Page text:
Overall, The Wind in the Willows feels like it’s a production by a well-funded children’s theatre. There is not much done to make the actors look like the animals they portray; Idle has whiskers and a tail, Jones is painted green. Most of the look is instead created by wigs and perfectly lovely costumes, especially Toad’s overly large Edwardian suits and the uniform frockcoats and wigs worn by the Weasels.

Toad, Mole, RatSteve Coogan is properly endearing and pathetic as Mole (even if he does have to follow a truncated Hero’s Journey), and Eric Idle channels a steady British Decency as the boat and picnic-loving Rat. Jones has a tightrope to walk as Toad, making the supercilious ego-maniac with ADHD somehow likeable, and manage it he does. Nicol Williamson is not allowed to have much fun as Badger, but then, that’s the character, innit? (Yes, that was my role in my actor days) Anthony Sher is another standout as the gleefully malevolent Chief Weasel, Stephen Fry has fun as the Judge, and John Cleese jobs in as Toad’s defense attorney, who is so overwhelmed by his client’s guilt that he does a far better job at convicting him than the prosecutor.

Is it Monty Python’s Wind in the Willows? Oh no no no, heavens no. Though I am quite surprised that it wasn’t marketed as such. Ah yes, marketing – you remember I mentioned Jeff’s seeing it almost by accident, and my subsequent inability to find it? There was some sort of shooting war going on between distributors, though I’ve only got hearsay as to causes and whys and wherefores, not much in the way of hard evidence. The Wind in the Willows wasn’t the cause but it was definitely a casualty, as Columbia wound up with the theatrical distribution rights, but Disney the home video rights. Theatrical distribution is vital to home video, and in what I can only interpret as spite, Columbia buried the movie.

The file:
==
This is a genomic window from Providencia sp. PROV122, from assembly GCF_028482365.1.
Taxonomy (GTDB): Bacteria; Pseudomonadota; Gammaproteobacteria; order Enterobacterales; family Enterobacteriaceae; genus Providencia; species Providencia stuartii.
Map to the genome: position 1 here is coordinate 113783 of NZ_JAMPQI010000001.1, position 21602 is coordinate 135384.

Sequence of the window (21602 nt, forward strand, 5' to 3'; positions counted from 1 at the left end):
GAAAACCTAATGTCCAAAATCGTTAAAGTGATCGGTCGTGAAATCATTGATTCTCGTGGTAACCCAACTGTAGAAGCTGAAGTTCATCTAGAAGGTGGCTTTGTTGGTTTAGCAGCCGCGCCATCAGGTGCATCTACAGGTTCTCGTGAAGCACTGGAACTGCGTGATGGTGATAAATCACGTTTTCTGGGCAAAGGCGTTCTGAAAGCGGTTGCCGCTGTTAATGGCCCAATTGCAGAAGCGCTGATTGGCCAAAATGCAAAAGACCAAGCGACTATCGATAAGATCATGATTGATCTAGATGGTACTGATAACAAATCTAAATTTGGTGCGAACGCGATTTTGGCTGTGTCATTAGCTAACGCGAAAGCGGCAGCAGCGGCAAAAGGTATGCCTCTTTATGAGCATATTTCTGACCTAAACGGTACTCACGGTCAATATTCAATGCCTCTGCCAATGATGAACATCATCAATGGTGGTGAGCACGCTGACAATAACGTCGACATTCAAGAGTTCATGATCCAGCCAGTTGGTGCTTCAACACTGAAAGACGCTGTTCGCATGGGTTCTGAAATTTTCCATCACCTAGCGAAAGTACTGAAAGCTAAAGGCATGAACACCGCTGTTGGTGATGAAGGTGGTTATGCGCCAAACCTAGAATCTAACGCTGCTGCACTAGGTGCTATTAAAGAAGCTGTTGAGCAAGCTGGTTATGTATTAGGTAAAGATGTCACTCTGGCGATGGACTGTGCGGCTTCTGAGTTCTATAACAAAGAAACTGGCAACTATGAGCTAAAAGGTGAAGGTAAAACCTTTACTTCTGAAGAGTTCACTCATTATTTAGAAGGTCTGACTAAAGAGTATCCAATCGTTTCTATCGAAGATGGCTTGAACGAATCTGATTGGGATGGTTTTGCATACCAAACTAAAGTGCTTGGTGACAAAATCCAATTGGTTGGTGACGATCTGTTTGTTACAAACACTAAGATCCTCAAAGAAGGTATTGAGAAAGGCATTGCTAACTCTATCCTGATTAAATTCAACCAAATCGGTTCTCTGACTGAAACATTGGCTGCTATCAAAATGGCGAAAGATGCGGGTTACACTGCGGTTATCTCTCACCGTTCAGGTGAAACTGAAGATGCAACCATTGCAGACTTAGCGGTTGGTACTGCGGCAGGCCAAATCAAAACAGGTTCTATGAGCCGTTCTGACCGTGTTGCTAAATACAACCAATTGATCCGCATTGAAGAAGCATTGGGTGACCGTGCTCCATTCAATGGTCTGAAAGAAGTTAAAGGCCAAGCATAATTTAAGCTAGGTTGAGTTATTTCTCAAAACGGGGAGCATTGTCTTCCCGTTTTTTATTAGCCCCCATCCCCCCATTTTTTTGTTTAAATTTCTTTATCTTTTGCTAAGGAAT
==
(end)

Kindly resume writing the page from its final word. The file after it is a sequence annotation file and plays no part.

Jones and the distribution arm of Columbia

Jones and the distribution arm of Columbia

Jeff’s viewing was one of the cursory screenings in America. There is an infamous tale of Jones in New York City, shooting a documentary, learning that the movie was playing in Times Square. One cab ride later, he found it playing “in a seedy little porno house”.

Disney nonetheless put it out on video in 2004. Ah, there’s the end of your journey, then, you may think. But no, I was still trying to find a copy to watch. My problem was I was looking for The Wind in the Willows. Disney, in order to have yet another movie based on one of their theme park rides, like The Haunted Mansion, had re-titled it Mr. Toad’s Wild Ride (some junior marketing executive got lots of three-martini lunches out of that one). I remained unaware of this fact until, I believe, it was mentioned in Mark Cousins’ The Story of Film around 2012 or so. And then I could search for and buy the ancient, non-anamorphic DVD – which is now out of print. You can still buy it crammed onto a single DVD with three other Disney ride movies, and that’s it.

Which is a shame. This marked the end of Jones’ feature direction for almost ten years, and I generally enjoy his work (yes, I’m one of six people who will admit liking Erik the Viking). It kept me entertained for its length, and that can often be dicey for an adult watching children’s fare. The one false note struck is an ancient complaint for me: I regularly curse whoever it was who decided in antiquity that children’s entetainment must always be a musical. I despised these saccharine interruptions as a child, and I regard them no more kindly as an adult. The songs in Willows seem tacked on, with only the Weasel number having any of the wit or creativity of the surrounding material. But they do provide a good-looking sampler which will cue you in to whether or not this is a movie you’ll find worth seeking out (which you should, it’s pretty delightful, and deserving of better treatment):

Buy The Wind in the Willows Mr. Toad’s Wild Ride and three other movies on Amazon